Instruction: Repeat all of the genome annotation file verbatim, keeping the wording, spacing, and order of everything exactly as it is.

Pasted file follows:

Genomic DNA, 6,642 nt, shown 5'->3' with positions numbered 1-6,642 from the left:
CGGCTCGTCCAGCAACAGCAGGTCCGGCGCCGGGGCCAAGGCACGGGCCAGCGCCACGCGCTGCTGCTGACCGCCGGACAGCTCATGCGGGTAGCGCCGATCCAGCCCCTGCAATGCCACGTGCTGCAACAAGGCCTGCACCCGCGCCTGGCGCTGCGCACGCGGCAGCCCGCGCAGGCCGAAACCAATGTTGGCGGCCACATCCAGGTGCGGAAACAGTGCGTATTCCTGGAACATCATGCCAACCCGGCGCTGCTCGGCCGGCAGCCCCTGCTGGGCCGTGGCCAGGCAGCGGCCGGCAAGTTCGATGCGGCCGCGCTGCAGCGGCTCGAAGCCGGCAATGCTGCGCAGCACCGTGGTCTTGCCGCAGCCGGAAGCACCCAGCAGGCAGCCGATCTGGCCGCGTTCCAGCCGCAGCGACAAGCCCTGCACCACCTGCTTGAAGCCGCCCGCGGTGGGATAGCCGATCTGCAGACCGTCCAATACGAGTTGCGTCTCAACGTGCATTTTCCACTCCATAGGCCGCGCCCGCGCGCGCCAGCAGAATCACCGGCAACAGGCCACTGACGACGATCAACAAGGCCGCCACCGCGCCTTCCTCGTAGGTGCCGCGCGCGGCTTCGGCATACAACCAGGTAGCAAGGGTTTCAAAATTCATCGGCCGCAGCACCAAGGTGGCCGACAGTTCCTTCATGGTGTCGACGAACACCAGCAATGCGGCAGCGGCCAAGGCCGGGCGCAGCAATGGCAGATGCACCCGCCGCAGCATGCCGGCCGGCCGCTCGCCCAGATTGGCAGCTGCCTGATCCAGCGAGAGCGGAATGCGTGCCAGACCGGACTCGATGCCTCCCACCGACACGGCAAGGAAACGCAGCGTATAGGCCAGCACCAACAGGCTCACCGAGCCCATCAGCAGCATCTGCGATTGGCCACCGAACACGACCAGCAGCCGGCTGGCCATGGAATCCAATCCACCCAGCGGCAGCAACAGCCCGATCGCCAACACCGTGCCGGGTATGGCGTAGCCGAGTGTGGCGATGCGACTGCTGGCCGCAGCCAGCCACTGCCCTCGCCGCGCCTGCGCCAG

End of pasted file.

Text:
Genomic DNA, 6,642 nt, shown 5'->3' with positions numbered 1-6,642 from the left:
CGGCTCGTCCAGCAACAGCAGGTCCGGCGCCGGGGCCAAGGCACGGGCCAGCGCCACGCGCTGCTGCTGACCGCCGGACAGCTCATGCGGGTAGCGCCGATCCAGCCCCTGCAATGCCACGTGCTGCAACAAGGCCTGCACCCGCGCCTGGCGCTGCGCACGCGGCAGCCCGCGCAGGCCGAAACCAATGTTGGCGGCCACATCCAGGTGCGGAAACAGTGCGTATTCCTGGAACATCATGCCAACCCGGCGCTGCTCGGCCGGCAGCCCCTGCTGGGCCGTGGCCAGGCAGCGGCCGGCAAGTTCGATGCGGCCGCGCTGCAGCGGCTCGAAGCCGGCAATGCTGCGCAGCACCGTGGTCTTGCCGCAGCCGGAAGCACCCAGCAGGCAGCCGATCTGGCCGCGTTCCAGCCGCAGCGACAAGCCCTGCACCACCTGCTTGAAGCCGCCCGCGGTGGGATAGCCGATCTGCAGACCGTCCAATACGAGTTGCGTCTCAACGTGCATTTTCCACTCCATAGGCCGCGCCCGCGCGCGCCAGCAGAATCACCGGCAACAGGCCACTGACGACGATCAACAAGGCCGCCACCGCGCCTTCCTCGTAGGTGCCGCGCGCGGCTTCGGCATACAACCAGGTAGCAAGGGTTTCAAAATTCATCGGCCGCAGCACCAAGGTGGCCGACAGTTCCTTCATGGTGTCGACGAACACCAGCAATGCGGCAGCGGCCAAGGCCGGGCGCAGCAATGGCAGATGCACCCGCCGCAGCATGCCGGCCGGCCGCTCGCCCAGATTGGCAGCTGCCTGATCCAGCGAGAGCGGAATGCGTGCCAGACCGGACTCGATGCCTCCCACCGACACGGCAAGGAAACGCAGCGTATAGGCCAGCACCAACAGGCTCACCGAGCCCATCAGCAGCATCTGCGATTGGCCACCGAACACGACCAGCAGCCGGCTGGCCATGGAATCCAATCCACCCAGCGGCAGCAACAGCCCGATCGCCAACACCGTGCCGGGTATGGCGTAGCCGAGTGTGGCGATGCGACTGCTGGCCGCAGCCAGCCACTGCCCTCGCCGCGCCTGCGCCAG